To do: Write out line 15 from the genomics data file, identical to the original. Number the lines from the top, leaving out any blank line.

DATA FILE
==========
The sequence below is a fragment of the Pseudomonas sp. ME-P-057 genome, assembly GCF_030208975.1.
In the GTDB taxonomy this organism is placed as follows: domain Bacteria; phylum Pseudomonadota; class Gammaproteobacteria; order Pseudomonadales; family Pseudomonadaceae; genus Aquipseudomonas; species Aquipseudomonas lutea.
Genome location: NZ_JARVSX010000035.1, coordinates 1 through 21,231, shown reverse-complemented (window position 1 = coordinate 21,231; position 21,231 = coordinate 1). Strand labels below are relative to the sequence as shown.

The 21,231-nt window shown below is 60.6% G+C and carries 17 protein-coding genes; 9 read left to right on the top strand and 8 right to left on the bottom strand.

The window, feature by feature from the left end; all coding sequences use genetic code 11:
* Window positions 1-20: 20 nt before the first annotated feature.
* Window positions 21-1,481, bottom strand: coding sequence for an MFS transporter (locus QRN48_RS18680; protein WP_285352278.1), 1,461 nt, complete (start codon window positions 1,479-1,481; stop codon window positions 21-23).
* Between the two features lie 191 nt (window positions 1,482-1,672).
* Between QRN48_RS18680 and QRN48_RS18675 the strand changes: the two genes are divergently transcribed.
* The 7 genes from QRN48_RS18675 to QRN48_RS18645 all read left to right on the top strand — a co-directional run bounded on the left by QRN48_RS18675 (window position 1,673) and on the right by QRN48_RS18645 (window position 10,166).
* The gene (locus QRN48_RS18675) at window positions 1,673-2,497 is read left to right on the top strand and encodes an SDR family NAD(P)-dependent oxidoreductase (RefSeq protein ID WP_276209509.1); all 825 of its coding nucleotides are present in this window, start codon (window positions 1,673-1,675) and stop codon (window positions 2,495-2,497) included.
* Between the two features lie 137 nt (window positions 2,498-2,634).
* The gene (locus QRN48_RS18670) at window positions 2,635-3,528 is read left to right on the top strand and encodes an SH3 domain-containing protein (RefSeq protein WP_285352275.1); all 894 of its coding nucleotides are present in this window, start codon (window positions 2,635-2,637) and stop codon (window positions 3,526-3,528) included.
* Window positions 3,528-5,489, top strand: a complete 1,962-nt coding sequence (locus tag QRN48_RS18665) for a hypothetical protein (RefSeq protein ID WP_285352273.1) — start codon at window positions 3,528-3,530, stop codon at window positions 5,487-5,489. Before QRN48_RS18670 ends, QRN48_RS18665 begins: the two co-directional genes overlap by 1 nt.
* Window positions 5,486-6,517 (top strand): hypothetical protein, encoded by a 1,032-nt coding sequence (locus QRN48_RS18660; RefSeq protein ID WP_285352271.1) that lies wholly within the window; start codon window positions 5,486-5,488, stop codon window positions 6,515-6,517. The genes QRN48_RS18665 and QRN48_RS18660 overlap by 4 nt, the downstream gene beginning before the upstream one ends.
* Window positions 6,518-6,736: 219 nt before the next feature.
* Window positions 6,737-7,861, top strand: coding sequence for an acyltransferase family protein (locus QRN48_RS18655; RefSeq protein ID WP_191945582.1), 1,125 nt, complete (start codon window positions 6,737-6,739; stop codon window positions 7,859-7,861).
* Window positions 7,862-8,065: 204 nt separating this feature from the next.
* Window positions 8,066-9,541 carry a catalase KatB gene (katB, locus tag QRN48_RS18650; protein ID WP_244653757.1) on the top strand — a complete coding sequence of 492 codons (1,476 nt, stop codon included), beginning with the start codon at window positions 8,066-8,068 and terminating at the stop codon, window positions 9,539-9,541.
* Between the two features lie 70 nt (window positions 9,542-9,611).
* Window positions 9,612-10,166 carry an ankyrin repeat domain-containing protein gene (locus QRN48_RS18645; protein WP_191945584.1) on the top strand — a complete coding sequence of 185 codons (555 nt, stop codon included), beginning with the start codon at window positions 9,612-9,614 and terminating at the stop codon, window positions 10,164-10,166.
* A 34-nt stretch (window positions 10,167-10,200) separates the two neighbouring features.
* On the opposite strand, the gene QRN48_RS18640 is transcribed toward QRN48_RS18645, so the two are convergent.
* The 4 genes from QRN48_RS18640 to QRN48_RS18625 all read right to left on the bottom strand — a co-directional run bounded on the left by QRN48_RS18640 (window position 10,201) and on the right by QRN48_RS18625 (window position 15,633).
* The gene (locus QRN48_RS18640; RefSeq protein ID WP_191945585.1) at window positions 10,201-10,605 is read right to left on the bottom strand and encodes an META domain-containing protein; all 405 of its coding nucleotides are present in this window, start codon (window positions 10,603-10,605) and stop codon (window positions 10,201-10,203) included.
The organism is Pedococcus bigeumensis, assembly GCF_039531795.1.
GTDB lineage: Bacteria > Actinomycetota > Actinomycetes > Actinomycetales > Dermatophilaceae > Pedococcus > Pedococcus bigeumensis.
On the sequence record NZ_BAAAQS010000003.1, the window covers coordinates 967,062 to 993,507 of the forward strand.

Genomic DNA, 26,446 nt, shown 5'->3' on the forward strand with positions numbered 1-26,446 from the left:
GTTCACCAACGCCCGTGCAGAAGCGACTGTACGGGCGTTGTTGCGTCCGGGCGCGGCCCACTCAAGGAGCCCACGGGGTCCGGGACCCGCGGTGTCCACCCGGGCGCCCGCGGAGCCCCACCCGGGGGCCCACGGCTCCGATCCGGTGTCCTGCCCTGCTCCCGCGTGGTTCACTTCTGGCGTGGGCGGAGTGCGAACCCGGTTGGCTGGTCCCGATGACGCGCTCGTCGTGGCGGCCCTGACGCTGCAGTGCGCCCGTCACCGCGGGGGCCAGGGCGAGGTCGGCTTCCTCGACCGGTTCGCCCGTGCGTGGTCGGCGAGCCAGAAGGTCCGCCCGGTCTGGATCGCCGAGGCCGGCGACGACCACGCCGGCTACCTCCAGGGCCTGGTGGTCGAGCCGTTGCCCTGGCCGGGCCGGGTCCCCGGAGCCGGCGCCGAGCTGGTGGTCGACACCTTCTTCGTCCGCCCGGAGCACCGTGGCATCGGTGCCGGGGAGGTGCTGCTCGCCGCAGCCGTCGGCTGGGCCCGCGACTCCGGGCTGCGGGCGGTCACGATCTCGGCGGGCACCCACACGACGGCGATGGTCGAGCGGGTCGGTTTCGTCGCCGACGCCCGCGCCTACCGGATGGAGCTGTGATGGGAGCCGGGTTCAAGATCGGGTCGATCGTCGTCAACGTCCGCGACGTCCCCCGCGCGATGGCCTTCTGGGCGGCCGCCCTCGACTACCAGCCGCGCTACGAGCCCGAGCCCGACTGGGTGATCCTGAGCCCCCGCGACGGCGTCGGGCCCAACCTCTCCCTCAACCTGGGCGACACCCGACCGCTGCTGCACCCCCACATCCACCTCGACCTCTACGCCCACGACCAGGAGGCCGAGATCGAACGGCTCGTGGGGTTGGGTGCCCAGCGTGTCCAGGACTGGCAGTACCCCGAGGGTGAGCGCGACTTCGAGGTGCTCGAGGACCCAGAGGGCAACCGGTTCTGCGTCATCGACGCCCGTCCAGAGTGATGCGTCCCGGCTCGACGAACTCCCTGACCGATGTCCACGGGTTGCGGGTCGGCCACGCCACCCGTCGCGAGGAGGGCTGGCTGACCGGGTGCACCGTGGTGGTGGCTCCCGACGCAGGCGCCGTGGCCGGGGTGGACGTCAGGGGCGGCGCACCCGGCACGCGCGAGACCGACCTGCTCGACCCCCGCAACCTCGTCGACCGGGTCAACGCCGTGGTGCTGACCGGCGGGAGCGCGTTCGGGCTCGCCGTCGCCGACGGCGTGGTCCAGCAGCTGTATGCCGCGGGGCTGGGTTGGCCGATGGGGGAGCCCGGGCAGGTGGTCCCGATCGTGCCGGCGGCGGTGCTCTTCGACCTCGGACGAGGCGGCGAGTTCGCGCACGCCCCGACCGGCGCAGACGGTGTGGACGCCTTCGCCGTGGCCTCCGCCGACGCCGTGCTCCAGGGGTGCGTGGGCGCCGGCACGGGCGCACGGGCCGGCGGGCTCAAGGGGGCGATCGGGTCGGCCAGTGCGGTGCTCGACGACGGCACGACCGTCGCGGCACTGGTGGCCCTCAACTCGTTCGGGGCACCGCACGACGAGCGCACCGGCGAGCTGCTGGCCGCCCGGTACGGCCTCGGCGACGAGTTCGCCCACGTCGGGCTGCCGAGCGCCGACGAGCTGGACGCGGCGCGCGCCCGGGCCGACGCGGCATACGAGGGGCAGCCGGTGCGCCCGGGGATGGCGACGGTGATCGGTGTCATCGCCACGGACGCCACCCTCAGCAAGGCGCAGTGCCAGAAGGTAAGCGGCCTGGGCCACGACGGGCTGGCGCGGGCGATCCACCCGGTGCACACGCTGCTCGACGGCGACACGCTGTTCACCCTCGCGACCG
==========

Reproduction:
* Window positions 5,486-6,517 (top strand): hypothetical protein, encoded by a 1,032-nt coding sequence (locus QRN48_RS18660; RefSeq protein ID WP_285352271.1) that lies wholly within the window; start codon window positions 5,486-5,488, stop codon window positions 6,515-6,517. The genes QRN48_RS18665 and QRN48_RS18660 overlap by 4 nt, the downstream gene beginning before the upstream one ends.